Utah Jazz: Burks gets Jazz rolling in the fourth quarter
The Jazz got a huge lift from an unexpected source Wednesday night.
Alec Burks, who has been struggling to get meaningful minutes lately, scored eight points in the first 4:44 of the fourth quarter to help Utah secure a 104-99 win over New Orleans.
Burks played 26 minutes in Monday's 125-80 loss to Houston, but most of those came because the game was so lopsided. In the Jazz's previous five games, Burks had scored seven points on 2-for-8 shooting in only 33 minutes.
That all changed against the Hornets.
"We need his energy," coach Tyrone Corbin said. "We need his attacking ability. He came off and attacked the basket and put pressure on them to stop us at the rim. ...
"He can make perimeter shots, but he's really good at putting the ball on the floor [because] he's so aggressive and athletic."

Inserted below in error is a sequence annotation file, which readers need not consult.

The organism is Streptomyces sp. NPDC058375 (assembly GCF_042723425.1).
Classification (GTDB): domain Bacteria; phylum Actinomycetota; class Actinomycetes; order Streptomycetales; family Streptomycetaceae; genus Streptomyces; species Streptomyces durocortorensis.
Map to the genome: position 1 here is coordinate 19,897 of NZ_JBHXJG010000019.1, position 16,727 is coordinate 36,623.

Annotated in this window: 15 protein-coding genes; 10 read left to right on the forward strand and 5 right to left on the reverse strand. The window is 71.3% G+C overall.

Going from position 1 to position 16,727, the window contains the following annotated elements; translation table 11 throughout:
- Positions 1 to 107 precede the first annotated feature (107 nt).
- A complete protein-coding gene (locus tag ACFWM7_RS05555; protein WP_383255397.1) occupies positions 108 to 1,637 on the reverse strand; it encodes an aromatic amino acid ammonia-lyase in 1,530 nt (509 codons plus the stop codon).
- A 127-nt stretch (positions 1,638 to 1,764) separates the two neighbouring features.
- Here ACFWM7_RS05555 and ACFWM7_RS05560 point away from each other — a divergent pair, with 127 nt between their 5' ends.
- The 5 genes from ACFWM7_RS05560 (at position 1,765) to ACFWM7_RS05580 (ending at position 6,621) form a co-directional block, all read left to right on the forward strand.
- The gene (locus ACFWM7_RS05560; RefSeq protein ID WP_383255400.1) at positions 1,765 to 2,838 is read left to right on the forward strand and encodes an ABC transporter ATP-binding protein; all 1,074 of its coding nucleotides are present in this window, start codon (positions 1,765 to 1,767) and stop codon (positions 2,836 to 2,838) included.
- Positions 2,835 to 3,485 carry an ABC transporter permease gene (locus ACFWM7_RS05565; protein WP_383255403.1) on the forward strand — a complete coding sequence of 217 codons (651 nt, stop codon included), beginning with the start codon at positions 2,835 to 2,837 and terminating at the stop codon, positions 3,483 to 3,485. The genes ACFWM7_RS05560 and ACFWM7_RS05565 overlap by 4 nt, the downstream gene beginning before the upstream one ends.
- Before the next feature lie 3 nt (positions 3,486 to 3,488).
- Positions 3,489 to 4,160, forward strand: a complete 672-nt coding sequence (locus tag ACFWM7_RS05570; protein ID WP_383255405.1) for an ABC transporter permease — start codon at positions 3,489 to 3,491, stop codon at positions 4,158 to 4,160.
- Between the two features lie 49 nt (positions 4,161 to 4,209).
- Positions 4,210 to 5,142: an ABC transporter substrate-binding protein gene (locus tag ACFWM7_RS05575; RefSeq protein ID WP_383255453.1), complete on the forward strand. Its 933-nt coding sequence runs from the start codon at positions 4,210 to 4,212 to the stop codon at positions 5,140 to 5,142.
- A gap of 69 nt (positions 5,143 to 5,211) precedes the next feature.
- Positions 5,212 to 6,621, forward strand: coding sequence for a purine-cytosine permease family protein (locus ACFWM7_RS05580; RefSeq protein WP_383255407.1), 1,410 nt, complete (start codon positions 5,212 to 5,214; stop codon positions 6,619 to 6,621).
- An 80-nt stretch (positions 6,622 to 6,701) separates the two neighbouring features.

The Jazz owned a tenuous 78-75 lead when Burks opened the final quarter with a steal and two free throws. After adding another free throw on Utah's next possession, Burks stepped into a 3-pointer that bumped the Jazz's lead to 85-77 with 10:22 left.
"He came into the game and set the tone by attacking the basket and getting fouled," said Paul Millsap. "It set the tone for the rest of the quarter for us."
Asked about the energy Burks seemed to generate, Millsap said, "It's very important for us and it's contagious. It has to be. ...
"When a guy comes off the bench, attacks the basket and runs like that, our other guys have to get involved, too."
Utah owned an 88-80 lead when Burks went to the basket and again was fouled. His two free throws with 7:16 left gave the Jazz what turned out to be their biggest lead, 90-80.
"[I] just tried to pick up the energy and keep fighting and it happened," Burks said. "We got the game. That's all that matters. Anything else that happened during the game, it happened. I'm just glad we won."
According to Corbin, Burks can occasionally get himself into trouble by playing too quickly, although that wasn't a problem against New Orleans.
"We just have to get him to relax slow down sometimes," Corbin said. "But he'll get better with that as he gets a little more experience."